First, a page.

September 2017
Volume 17, Issue 10
Open Access
Vision Sciences Society Annual Meeting Abstract  |   August 2017
Target self-relevance enhances visual search efficiency
Author Affiliations
  • Gregory Wade
    University of Delaware
  • Timothy Vickery
    University of Delaware
Journal of Vision August 2017, Vol.17, 1301. doi:10.1167/17.10.1301
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      Gregory Wade, Timothy Vickery; Target self-relevance enhances visual search efficiency. Journal of Vision 2017;17(10):1301. doi: 10.1167/17.10.1301.

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      © ARVO (1962-2015); The Authors (2016-present)

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Abstract

Merely associating one's sense of self with a stimulus enhances speed and accuracy of responses to that stimulus in a label-matching paradigm (Sui, He, & Humphreys, 2012), implying prioritized processing of self-relevant stimuli. However, the precise mechanisms underlying self-relevant prioritization are still unclear. It has been proposed that self-relevance can affect perception, decision making, and memory stages of cognition. We sought to elucidate the potential mechanisms affected by self-relevance using a visual search paradigm. We asked whether self-relevance of a target enhances search response times (RTs), and if so, whether such enhancement involves improvements to search efficiency, which is often viewed as a proxy for perceptual salience of a target. During a brief training period, subjects learned that three unique shapes with different colors were associated with the labels SELF, FRIEND, and OTHER. These stimuli were then used as the targets in a visual search task, with target pre-cued from trial-to-trial using the trained labels. Distractors were color and shape combinations not associated with the potential targets. Search set sizes was randomly varied (4, 8, 16, or 32), allowing us to examine the RT x set size relationship as a function of target label. Confirming the effect of self-relevance on performance, SELF targets were found faster than the two non-self-relevant targets. Critically, both the intercept and the slope of the RT x set size function was reduced for SELF compared to the other labels. These results imply that self-relevance enhances the efficiency of visual search, an index often considered an indicator of perceptual salience. We propose that self-relevance enhances perceptual salience of self-relevant attributes, as reflected by search slope reduction. Effects on the intercept may reflect additional perceptual, memory, and/or decision-making processes influenced by self-relevance.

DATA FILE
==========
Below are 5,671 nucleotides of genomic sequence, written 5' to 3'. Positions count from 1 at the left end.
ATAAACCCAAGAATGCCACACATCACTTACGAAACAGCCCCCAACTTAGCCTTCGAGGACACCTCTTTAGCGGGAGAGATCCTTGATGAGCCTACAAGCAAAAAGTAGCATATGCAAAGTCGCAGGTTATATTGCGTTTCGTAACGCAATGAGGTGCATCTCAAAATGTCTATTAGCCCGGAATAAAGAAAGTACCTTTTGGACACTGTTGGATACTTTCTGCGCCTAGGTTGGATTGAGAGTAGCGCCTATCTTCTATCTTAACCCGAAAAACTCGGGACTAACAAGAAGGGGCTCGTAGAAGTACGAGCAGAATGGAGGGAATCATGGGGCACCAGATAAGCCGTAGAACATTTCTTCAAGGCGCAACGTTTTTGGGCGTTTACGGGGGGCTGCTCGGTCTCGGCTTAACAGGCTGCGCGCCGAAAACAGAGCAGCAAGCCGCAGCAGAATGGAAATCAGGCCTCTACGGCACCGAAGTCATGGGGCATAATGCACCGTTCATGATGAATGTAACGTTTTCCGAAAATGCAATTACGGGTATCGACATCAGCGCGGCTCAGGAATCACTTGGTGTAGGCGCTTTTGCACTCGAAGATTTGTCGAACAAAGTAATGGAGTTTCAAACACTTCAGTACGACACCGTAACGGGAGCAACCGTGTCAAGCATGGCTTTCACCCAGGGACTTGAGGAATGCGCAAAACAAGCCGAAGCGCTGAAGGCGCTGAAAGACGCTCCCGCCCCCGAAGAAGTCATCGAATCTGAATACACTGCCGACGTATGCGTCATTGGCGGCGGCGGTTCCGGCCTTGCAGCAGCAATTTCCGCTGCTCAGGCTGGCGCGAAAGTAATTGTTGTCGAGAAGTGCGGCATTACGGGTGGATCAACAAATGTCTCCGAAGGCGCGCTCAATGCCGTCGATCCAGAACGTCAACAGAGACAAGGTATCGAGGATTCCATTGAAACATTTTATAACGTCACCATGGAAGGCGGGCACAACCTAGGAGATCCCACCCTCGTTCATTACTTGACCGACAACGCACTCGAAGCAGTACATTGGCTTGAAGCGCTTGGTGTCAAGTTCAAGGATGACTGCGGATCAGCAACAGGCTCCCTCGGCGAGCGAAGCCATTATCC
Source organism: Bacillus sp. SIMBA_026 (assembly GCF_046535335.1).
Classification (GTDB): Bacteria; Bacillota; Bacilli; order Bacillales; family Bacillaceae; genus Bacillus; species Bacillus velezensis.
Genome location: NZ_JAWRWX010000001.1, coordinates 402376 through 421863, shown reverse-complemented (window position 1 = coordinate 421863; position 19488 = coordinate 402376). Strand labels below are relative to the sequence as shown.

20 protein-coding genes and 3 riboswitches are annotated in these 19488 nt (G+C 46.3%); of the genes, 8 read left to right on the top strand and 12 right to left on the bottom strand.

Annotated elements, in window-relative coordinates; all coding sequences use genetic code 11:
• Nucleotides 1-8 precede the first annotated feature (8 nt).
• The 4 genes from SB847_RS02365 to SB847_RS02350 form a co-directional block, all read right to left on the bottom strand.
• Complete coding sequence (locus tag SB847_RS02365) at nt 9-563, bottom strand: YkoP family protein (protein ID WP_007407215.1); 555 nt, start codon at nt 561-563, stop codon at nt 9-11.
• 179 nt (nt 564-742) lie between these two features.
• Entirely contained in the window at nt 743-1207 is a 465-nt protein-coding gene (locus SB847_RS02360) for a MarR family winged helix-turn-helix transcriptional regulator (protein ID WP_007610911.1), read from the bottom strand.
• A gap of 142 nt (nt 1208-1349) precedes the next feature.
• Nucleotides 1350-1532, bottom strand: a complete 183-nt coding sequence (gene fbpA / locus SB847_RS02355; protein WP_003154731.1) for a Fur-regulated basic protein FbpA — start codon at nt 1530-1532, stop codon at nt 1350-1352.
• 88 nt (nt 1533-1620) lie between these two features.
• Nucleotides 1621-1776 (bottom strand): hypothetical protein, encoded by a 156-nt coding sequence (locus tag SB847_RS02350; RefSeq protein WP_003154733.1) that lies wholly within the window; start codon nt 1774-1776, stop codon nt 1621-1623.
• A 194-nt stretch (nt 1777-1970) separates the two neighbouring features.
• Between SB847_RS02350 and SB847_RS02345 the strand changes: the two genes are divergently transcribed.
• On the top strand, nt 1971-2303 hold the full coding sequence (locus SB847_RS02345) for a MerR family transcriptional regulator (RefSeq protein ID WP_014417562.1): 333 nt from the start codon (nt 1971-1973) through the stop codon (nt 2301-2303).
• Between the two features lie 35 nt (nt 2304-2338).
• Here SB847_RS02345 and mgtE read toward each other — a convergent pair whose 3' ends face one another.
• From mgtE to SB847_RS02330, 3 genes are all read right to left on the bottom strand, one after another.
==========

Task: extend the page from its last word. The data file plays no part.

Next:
Meeting abstract presented at VSS 2017

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